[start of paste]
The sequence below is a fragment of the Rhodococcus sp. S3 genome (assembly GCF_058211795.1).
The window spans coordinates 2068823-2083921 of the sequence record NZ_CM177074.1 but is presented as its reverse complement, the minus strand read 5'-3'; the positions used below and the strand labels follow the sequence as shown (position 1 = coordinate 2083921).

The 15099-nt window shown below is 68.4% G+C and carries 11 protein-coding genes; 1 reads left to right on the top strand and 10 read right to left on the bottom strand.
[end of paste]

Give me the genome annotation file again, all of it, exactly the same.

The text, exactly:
The sequence below is a fragment of the Rhodococcus sp. S3 genome (assembly GCF_058211795.1).
The window spans coordinates 2068823-2083921 of the sequence record NZ_CM177074.1 but is presented as its reverse complement, the minus strand read 5'-3'; the positions used below and the strand labels follow the sequence as shown (position 1 = coordinate 2083921).

The 15099-nt window shown below is 68.4% G+C and carries 11 protein-coding genes; 1 reads left to right on the top strand and 10 read right to left on the bottom strand.